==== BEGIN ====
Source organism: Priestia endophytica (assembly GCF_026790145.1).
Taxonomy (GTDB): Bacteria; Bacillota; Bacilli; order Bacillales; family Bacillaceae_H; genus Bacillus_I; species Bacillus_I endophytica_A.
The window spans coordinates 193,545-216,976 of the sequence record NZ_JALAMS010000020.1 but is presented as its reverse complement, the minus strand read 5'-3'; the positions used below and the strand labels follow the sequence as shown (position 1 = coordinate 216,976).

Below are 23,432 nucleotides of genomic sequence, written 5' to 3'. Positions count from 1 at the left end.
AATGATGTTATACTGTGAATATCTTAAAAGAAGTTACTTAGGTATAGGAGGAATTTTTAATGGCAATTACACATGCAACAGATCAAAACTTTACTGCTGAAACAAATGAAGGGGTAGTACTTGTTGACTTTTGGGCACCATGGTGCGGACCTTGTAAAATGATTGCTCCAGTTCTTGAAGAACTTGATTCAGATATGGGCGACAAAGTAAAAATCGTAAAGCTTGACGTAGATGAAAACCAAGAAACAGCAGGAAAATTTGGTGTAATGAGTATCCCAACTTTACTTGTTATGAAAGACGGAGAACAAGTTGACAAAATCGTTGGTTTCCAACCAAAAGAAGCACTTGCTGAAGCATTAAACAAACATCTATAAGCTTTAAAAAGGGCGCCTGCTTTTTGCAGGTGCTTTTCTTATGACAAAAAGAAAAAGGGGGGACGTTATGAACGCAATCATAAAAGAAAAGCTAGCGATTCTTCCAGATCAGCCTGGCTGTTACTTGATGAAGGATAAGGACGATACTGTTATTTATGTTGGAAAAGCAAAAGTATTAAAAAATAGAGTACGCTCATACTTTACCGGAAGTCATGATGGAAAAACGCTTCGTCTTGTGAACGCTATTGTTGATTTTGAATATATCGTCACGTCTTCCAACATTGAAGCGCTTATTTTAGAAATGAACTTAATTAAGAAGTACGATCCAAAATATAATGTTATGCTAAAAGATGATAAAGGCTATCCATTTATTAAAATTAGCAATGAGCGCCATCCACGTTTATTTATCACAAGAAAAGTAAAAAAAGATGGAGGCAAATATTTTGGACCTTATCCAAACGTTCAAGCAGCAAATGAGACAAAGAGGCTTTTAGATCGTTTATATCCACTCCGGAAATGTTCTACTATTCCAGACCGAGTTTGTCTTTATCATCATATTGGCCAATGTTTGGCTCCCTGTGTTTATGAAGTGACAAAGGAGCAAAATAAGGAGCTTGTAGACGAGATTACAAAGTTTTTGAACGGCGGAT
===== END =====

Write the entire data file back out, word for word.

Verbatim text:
Source organism: Priestia endophytica (assembly GCF_026790145.1).
Taxonomy (GTDB): Bacteria; Bacillota; Bacilli; order Bacillales; family Bacillaceae_H; genus Bacillus_I; species Bacillus_I endophytica_A.
The window spans coordinates 193,545-216,976 of the sequence record NZ_JALAMS010000020.1 but is presented as its reverse complement, the minus strand read 5'-3'; the positions used below and the strand labels follow the sequence as shown (position 1 = coordinate 216,976).

Below are 23,432 nucleotides of genomic sequence, written 5' to 3'. Positions count from 1 at the left end.
AATGATGTTATACTGTGAATATCTTAAAAGAAGTTACTTAGGTATAGGAGGAATTTTTAATGGCAATTACACATGCAACAGATCAAAACTTTACTGCTGAAACAAATGAAGGGGTAGTACTTGTTGACTTTTGGGCACCATGGTGCGGACCTTGTAAAATGATTGCTCCAGTTCTTGAAGAACTTGATTCAGATATGGGCGACAAAGTAAAAATCGTAAAGCTTGACGTAGATGAAAACCAAGAAACAGCAGGAAAATTTGGTGTAATGAGTATCCCAACTTTACTTGTTATGAAAGACGGAGAACAAGTTGACAAAATCGTTGGTTTCCAACCAAAAGAAGCACTTGCTGAAGCATTAAACAAACATCTATAAGCTTTAAAAAGGGCGCCTGCTTTTTGCAGGTGCTTTTCTTATGACAAAAAGAAAAAGGGGGGACGTTATGAACGCAATCATAAAAGAAAAGCTAGCGATTCTTCCAGATCAGCCTGGCTGTTACTTGATGAAGGATAAGGACGATACTGTTATTTATGTTGGAAAAGCAAAAGTATTAAAAAATAGAGTACGCTCATACTTTACCGGAAGTCATGATGGAAAAACGCTTCGTCTTGTGAACGCTATTGTTGATTTTGAATATATCGTCACGTCTTCCAACATTGAAGCGCTTATTTTAGAAATGAACTTAATTAAGAAGTACGATCCAAAATATAATGTTATGCTAAAAGATGATAAAGGCTATCCATTTATTAAAATTAGCAATGAGCGCCATCCACGTTTATTTATCACAAGAAAAGTAAAAAAAGATGGAGGCAAATATTTTGGACCTTATCCAAACGTTCAAGCAGCAAATGAGACAAAGAGGCTTTTAGATCGTTTATATCCACTCCGGAAATGTTCTACTATTCCAGACCGAGTTTGTCTTTATCATCATATTGGCCAATGTTTGGCTCCCTGTGTTTATGAAGTGACAAAGGAGCAAAATAAGGAGCTTGTAGACGAGATTACAAAGTTTTTGAACGGCGGAT